This third-tier beneficiary should also be rewarded in percentages to enjoy the upward fluctuation in your estate. And perhaps this is the group that you build in some protections and motivations. Maybe you provide some incentives or rewards for achievements in life. These are the people that have played a major role in your life. These are the people that you now want to bless their lives, not ruin it. Wealth not properly structured can be damaging. Wealth properly structured can bless the lives of many people.
In conclusion, use your Will or Trust to send a message to your loved ones. Not just a legal document that transfers wealth. Sit down and take the time to reflect on your life, your successes, and your failures. Who was beside you in these times of need? Who brought you joy? Who showed you compassion or forgiveness at a time you needed it the most?
You will find the experience of setting up a Will or Trust much more enjoyable and memorable if you take the extra time to sit back and reflect on your life. Use this document as the last statement coming from you to those you love. Send a message of thankfulness and gratitude to those who have helped you along the way. We all receive joy in giving presents and gifts during the holidays. I know you can receive this same joy by making provisions for these Three Tiers of Beneficiaries.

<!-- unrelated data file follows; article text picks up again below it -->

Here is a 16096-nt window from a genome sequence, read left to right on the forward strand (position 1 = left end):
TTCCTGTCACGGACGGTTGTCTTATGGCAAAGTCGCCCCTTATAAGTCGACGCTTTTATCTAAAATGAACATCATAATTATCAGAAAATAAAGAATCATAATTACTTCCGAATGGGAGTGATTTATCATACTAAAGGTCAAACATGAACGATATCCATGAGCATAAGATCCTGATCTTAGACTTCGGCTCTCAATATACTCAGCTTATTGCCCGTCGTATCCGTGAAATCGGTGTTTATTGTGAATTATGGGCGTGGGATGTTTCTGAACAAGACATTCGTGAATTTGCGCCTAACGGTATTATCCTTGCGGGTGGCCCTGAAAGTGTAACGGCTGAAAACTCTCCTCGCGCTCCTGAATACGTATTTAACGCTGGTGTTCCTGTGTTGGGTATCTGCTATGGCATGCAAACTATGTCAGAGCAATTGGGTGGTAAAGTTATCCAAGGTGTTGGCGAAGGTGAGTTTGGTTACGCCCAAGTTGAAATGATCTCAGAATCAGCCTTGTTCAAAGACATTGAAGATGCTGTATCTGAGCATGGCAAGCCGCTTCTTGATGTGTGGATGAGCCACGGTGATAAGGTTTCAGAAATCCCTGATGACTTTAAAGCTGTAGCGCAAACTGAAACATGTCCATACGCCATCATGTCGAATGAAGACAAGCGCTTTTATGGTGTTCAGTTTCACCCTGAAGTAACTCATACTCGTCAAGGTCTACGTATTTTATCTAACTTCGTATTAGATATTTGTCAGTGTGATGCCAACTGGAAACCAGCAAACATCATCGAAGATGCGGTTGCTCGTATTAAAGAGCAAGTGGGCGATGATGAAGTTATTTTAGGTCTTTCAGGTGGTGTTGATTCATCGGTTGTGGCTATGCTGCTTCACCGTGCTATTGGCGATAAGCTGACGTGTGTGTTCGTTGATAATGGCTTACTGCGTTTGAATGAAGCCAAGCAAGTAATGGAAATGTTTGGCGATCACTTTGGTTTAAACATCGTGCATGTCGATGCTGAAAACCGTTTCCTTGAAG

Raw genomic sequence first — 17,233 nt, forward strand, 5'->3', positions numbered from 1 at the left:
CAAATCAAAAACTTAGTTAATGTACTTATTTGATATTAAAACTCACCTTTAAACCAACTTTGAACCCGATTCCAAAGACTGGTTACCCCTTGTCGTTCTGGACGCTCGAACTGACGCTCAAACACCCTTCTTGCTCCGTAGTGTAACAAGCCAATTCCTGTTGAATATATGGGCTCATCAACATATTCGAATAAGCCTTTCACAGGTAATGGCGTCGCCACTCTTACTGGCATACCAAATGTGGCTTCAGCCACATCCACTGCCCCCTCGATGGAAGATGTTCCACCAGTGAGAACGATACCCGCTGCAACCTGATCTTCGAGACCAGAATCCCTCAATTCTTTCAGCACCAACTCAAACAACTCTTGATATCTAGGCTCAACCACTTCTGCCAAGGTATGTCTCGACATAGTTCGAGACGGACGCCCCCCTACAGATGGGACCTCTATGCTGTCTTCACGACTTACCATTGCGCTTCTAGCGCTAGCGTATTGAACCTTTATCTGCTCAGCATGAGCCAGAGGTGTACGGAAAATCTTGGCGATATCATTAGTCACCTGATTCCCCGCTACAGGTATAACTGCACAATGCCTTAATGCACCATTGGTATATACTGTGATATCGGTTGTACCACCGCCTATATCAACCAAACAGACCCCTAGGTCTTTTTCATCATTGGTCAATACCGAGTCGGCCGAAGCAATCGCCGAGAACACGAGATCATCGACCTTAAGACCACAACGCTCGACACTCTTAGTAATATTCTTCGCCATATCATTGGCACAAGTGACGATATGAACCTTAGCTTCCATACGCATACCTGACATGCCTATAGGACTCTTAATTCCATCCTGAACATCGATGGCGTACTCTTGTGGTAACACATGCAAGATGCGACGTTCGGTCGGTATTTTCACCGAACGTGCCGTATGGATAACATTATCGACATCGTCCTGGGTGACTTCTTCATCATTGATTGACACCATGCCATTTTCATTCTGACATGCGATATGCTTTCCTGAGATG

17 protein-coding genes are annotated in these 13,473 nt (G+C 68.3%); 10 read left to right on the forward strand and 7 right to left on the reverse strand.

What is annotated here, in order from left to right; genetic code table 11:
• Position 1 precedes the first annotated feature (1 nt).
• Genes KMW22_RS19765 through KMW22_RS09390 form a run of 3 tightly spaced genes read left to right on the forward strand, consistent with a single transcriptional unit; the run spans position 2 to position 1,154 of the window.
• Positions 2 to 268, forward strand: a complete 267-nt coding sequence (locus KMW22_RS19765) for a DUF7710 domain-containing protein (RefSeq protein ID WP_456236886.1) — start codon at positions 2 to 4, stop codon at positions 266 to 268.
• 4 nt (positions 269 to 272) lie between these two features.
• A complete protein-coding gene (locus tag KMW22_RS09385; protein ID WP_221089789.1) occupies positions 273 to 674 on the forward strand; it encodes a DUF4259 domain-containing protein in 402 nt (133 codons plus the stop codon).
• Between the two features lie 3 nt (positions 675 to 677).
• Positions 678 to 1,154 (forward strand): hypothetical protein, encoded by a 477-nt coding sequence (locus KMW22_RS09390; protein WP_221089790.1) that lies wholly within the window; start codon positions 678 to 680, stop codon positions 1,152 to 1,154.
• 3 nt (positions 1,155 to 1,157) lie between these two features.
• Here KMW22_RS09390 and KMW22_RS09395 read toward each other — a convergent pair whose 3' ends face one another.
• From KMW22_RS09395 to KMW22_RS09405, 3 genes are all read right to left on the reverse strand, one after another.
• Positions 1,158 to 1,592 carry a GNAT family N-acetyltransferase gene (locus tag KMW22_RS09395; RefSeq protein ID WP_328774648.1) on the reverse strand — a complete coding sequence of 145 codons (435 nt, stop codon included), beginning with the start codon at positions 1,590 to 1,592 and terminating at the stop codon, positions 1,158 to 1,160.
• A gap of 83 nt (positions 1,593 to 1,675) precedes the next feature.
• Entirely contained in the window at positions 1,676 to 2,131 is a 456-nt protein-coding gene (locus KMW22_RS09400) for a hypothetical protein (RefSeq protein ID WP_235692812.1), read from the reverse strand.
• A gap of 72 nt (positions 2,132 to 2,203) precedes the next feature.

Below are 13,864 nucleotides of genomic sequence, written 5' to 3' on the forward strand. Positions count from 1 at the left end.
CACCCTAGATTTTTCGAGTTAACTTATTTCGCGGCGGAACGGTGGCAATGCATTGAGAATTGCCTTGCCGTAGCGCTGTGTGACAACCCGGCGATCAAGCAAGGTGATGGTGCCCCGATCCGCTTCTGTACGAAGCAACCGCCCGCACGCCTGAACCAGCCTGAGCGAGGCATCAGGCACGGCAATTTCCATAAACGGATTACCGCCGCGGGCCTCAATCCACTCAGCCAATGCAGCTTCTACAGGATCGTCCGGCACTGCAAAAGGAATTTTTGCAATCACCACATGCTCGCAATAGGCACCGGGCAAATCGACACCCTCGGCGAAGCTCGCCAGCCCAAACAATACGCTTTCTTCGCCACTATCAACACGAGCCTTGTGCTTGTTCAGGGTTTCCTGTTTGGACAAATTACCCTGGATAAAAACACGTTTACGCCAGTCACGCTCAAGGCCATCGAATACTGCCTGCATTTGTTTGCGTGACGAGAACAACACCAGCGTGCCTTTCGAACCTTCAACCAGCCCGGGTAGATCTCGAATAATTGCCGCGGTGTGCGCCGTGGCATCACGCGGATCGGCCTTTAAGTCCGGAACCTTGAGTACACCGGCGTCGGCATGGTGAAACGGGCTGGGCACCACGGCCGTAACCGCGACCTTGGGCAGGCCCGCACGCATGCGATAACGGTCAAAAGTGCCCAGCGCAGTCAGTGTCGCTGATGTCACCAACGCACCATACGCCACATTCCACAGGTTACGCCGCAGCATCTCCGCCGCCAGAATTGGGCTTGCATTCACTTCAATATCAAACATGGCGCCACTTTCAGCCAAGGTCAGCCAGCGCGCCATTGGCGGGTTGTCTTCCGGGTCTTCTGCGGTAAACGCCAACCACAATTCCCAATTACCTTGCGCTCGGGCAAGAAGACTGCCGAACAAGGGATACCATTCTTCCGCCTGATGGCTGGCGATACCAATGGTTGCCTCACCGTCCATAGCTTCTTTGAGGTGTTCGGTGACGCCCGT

I think we should use our Will and our Trust as a “thank you note” and send a positive message to those we love. Let’s take this time to use this as a positive and bless the lives of those around us, and who have enriched our lives. I am often reminded of the scene in the movie Lonesome Dove, when Captain Call says to his lifelong friend Captain Augustus McCrae, two Texas Ranchers, “Dammit Woodrow, it isn’t dying I’m talking about, it’s living.” To this point a Will isn’t about dying, it is a message to the living.
Take the appropriate time to reflect on these Three Tiers before you put your John Hancock on the legal document. You will experience the joy that I am talking about knowing that your hard-earned assets will continue to bless and enrich lives. Making your Will or Trust should not be dreadful. We should find the same joy that we find in making a Christmas list for our loved ones. In the end, what message do you want to send to these people who have influenced your life? It very well could be the largest factor for positive change in their lives.